By Jim Schutze
By Rachel Watts
By Lauren Drewes Daniels
By Anna Merlan
By Lee Escobedo
With nomination in hand, Cannaday began to spread his general election message; he, not Valdez, was the one with solid law enforcement credentials; Valdez was unqualified to run a department with more than 2,300 employees and a $130 million budget. Which is why she was forced to turn to Commissioner Price, ceding too much control over the jail to him, says Cannaday.
"He's stepping in to help with a situation that she's not able to manage," he says. "She's just abdicated her responsibility because I don't feel like she understands what needs to be done."
"I ain't trying to run the damned jail," defends Price. "I just want to make sure that whatever she needs, whatever her employees need, they get it. I ain't trying to be sheriff."
Valdez admits she asked Price for help, noting that having an involved commissioner could help trigger larger jail budgets.
This strategy proved effective as more than $110 million has been infused into the jail to help pay for new guards, medical facilities and a jail tower. But Price didn't side with the sheriff's department when the commissioners sought to cut $6 million from the department's budget this year. And the way many officers figured it, neither did Valdez.
On July 15, representatives from four local law enforcement associations staged a protest on the steps of the Frank Crowley Courts Building, in part, to get Valdez's attention. Some within the rank and file figured she was unwilling to go to bat for them before the commissioners and budget cuts would mean constraints on their ability to run the department and the loss of jobs and raises. Although Valdez was able to avoid reducing staff or pay to satisfy the budget crunch, Cannaday stresses that she froze merit increases.
These groups also criticized Valdez's decision to hire positions from outside the department rather than promote from within, such as hiring Lieutenant Marlin Suell from the Smith County Sheriff's department as head of inmate housing.
Valdez defends the practice, noting that she needed to change the culture in the jail because the old system didn't work; she needed to bring in new people with new ideas.
But the hiring of outsiders and the job insecurity created by budgetary woes created a morale problem for Valdez, which Cannaday has seized on in his campaign. He has secured endorsements from 14 local law enforcement groups including the Dallas County Sheriff's Association and the Greater Dallas Chapter of the National Latino Peace Officer's Association.
Greg Porter, chair of the Dallas County Sheriff's Association, describes morale as "in the sewer" and says Valdez would know this if she simply would ask around. He admits that improvements are being made in the jail, but says the credit goes to the Department of Justice. "It's at their direction and drive that these changes are being made, not because of any initiative that she created."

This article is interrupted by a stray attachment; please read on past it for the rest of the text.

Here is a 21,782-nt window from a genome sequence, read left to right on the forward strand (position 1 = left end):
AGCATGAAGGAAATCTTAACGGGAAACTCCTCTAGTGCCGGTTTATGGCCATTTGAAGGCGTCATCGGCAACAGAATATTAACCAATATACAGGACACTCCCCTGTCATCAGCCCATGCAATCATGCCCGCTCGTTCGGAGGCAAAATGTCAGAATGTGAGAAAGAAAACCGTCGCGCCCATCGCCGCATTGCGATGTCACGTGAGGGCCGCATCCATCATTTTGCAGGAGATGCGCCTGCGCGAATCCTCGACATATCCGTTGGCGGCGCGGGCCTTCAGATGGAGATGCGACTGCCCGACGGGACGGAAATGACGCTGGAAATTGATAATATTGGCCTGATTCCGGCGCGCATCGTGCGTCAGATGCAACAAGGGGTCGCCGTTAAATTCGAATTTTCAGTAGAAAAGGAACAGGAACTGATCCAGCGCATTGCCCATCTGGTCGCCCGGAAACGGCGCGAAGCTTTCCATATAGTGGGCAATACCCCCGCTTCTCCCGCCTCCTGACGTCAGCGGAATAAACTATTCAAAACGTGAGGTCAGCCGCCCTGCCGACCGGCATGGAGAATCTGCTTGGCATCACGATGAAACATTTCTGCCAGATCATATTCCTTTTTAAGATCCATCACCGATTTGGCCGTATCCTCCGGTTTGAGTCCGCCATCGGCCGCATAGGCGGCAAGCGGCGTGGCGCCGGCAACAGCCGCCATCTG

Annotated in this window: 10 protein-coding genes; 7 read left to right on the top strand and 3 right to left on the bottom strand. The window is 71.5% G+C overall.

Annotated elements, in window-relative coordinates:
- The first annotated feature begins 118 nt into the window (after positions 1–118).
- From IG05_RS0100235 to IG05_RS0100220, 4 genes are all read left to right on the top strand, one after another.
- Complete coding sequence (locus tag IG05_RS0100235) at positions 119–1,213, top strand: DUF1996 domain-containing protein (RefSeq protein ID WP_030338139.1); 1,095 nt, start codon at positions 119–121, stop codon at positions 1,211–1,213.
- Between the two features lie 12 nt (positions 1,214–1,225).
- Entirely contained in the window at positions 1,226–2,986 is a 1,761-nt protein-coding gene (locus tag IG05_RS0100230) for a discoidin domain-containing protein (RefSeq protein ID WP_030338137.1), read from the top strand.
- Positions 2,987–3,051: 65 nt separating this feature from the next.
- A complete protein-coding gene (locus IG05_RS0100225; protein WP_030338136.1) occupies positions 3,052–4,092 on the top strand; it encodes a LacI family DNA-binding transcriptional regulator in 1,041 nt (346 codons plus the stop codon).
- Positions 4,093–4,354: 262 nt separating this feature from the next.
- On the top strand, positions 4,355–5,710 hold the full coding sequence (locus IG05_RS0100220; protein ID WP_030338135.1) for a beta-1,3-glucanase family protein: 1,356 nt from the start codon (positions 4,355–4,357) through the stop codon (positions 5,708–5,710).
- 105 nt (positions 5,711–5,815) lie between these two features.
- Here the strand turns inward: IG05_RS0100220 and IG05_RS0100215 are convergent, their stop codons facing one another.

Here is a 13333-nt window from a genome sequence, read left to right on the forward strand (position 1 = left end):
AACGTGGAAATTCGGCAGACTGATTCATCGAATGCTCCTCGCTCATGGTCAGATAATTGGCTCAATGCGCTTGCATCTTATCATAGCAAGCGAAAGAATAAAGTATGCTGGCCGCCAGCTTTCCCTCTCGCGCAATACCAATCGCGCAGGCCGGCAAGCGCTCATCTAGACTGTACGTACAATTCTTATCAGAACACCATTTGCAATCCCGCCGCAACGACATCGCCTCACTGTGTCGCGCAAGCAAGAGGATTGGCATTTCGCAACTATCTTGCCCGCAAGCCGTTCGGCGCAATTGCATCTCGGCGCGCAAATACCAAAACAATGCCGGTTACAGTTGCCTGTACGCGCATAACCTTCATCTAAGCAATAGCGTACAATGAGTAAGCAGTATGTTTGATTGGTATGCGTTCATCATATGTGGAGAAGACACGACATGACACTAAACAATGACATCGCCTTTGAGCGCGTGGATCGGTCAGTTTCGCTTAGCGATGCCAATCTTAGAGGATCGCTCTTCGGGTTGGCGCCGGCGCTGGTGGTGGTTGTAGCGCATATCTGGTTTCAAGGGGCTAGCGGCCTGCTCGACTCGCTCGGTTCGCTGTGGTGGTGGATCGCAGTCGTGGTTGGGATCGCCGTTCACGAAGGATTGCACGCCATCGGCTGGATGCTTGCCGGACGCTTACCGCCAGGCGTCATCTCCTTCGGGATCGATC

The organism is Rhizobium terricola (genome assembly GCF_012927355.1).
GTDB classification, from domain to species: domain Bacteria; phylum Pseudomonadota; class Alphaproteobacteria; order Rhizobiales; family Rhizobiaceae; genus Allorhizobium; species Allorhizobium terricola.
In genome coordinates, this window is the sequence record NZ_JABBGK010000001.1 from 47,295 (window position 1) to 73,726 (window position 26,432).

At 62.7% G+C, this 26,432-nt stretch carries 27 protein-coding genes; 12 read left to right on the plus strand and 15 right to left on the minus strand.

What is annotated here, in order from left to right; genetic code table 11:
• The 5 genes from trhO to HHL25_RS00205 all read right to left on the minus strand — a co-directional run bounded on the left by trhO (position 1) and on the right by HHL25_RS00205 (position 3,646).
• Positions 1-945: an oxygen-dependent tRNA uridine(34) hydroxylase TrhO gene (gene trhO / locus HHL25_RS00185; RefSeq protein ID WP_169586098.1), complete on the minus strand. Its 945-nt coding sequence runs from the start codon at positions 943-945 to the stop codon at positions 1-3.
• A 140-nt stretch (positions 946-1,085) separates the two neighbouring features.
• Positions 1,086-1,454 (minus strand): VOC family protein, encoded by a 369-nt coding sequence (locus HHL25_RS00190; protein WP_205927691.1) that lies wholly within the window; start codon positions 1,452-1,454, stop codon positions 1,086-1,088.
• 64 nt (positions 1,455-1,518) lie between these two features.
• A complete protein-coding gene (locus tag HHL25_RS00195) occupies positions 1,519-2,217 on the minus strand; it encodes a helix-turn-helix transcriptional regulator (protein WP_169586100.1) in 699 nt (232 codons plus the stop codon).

Darlene Ewing, chair of the Dallas County Democratic Party, says if there is a morale problem, it has more to do with gender than competence. She says a faction of the association members are more comfortable with an organization built on "good old boys and cronyism," and they would feel better represented by a man with a police background.
"I think there's sexism involved," she says. "Peace officers are kind of a macho group. They don't like taking orders from a woman."
Republican chair Jonathan Neerman dismisses the accusation, noting that both men and women are members of police organizations, and they are ready for a change based on the "dismal performance" of Valdez. "I think that's insulting and demeaning to the officers who are down there."
Valdez claims that while Cannaday has the endorsements of the leaders of these associations, he doesn't have the support of their members. But Porter disagrees, saying Valdez is just engaging in political posturing. He says he is merely voicing the concerns of the approximately 540 members he was elected to represent.
The best proof of low morale, says Porter, is how the sheriff's staff watched "with embarrassment and dismay" when Valdez appeared before the commissioners and Price told her there would be no pay raises for her department.
"We watched her turn around and walk away with her tail between her legs. I mean, not so much as a whimper," he says. "But when she was trying to get that Discovery Channel circumstance squared away and get cameras in there, which was just basically a self-promotional opportunity—everyone saw it—she fought tooth and nail.Now what kind of a leader is that?"
In what had been a relatively uneventful campaign, the loudest fireworks were heard in July when Valdez agreed to allow the Discovery Channel to film a documentary inside the jail without asking for commissioners court approval. She says it was an effort to display the many improvements to the jail, which could help with recruiting and grants. Cannaday saw it as a brazen "political ploy," giving him additional campaign fodder to claim that Valdez couldn't work as a team player with commissioners—or her own staff, for that matter.
Valdez claimed that the documentary would air sometime in early 2009, but was forced to admit she was mistaken after an open records request by the Morning News revealed that a mid-October airdate had been scheduled.